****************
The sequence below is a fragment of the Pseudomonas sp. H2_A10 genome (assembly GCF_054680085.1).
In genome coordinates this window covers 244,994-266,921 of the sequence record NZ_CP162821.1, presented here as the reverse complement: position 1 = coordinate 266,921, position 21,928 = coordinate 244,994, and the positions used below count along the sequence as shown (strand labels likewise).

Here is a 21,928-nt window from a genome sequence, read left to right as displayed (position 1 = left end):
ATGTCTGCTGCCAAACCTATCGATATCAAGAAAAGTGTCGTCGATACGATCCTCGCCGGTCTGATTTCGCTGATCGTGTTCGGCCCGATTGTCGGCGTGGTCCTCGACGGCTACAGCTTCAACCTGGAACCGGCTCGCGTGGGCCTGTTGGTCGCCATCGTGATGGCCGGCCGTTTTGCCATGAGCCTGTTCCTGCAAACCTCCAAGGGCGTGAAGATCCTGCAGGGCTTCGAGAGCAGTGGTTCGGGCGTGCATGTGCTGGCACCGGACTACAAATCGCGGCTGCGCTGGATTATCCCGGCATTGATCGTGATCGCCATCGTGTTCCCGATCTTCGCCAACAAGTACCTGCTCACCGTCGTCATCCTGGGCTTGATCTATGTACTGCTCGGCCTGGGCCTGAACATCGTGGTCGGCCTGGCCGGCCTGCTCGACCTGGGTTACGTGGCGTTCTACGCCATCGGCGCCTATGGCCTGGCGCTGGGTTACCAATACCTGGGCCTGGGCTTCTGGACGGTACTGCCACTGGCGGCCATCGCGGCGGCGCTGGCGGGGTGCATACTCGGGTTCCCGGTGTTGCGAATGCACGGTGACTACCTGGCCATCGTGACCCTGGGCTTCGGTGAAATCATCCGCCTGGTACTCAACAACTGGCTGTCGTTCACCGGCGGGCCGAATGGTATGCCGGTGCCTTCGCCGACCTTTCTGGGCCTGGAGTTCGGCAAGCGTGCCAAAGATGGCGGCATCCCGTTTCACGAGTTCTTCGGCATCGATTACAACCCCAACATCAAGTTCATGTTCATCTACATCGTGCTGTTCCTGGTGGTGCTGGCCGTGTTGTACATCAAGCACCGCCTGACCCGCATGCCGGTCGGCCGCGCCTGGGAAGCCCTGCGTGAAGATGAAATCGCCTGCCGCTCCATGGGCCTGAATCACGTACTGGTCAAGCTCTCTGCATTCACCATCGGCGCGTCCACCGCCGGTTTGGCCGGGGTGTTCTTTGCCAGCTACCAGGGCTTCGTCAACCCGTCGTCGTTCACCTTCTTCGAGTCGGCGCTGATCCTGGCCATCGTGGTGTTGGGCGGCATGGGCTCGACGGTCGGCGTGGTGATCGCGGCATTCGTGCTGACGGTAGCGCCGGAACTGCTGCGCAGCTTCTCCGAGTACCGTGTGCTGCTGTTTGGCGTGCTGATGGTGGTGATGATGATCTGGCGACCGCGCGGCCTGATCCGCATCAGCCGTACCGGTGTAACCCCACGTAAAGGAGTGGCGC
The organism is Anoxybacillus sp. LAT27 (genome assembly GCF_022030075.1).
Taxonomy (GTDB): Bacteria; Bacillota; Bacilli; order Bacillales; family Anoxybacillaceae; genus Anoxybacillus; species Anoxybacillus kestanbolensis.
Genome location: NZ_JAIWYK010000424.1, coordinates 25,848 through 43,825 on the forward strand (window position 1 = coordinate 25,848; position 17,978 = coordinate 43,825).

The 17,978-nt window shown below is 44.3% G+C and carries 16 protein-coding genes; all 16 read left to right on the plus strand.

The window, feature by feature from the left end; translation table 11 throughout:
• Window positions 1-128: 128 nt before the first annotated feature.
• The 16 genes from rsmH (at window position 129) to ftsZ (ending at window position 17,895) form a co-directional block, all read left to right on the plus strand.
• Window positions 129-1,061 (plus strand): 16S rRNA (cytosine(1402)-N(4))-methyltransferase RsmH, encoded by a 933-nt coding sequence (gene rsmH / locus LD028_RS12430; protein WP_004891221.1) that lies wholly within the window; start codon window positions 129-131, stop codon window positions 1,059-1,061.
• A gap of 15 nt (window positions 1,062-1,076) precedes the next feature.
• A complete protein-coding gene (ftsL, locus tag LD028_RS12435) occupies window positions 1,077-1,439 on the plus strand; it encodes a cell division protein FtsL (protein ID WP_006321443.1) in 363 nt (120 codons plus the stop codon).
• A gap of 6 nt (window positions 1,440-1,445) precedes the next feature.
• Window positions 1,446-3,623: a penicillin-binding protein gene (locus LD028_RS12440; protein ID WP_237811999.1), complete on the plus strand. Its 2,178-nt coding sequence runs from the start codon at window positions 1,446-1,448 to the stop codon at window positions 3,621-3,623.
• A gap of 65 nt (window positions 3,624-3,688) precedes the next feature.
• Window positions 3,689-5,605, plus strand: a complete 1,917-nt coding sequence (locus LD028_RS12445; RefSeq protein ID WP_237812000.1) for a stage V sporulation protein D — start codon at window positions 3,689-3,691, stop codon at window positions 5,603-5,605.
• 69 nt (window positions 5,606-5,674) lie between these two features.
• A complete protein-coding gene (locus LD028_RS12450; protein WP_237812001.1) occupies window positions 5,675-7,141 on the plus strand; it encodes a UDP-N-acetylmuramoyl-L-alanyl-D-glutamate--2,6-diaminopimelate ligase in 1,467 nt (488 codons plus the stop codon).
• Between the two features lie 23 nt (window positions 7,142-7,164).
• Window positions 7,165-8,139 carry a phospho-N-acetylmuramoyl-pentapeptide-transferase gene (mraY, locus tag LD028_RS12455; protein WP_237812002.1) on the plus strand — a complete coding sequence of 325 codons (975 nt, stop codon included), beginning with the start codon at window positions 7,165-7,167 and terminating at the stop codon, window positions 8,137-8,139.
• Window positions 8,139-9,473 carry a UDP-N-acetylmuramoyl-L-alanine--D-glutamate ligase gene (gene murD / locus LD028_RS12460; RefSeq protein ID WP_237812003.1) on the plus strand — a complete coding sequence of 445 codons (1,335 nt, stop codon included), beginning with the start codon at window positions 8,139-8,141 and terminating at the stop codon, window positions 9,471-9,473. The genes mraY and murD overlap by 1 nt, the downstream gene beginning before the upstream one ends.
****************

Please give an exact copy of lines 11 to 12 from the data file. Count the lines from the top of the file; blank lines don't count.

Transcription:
• The 16 genes from rsmH (at window position 129) to ftsZ (ending at window position 17,895) form a co-directional block, all read left to right on the plus strand.
• Window positions 129-1,061 (plus strand): 16S rRNA (cytosine(1402)-N(4))-methyltransferase RsmH, encoded by a 933-nt coding sequence (gene rsmH / locus LD028_RS12430; protein WP_004891221.1) that lies wholly within the window; start codon window positions 129-131, stop codon window positions 1,059-1,061.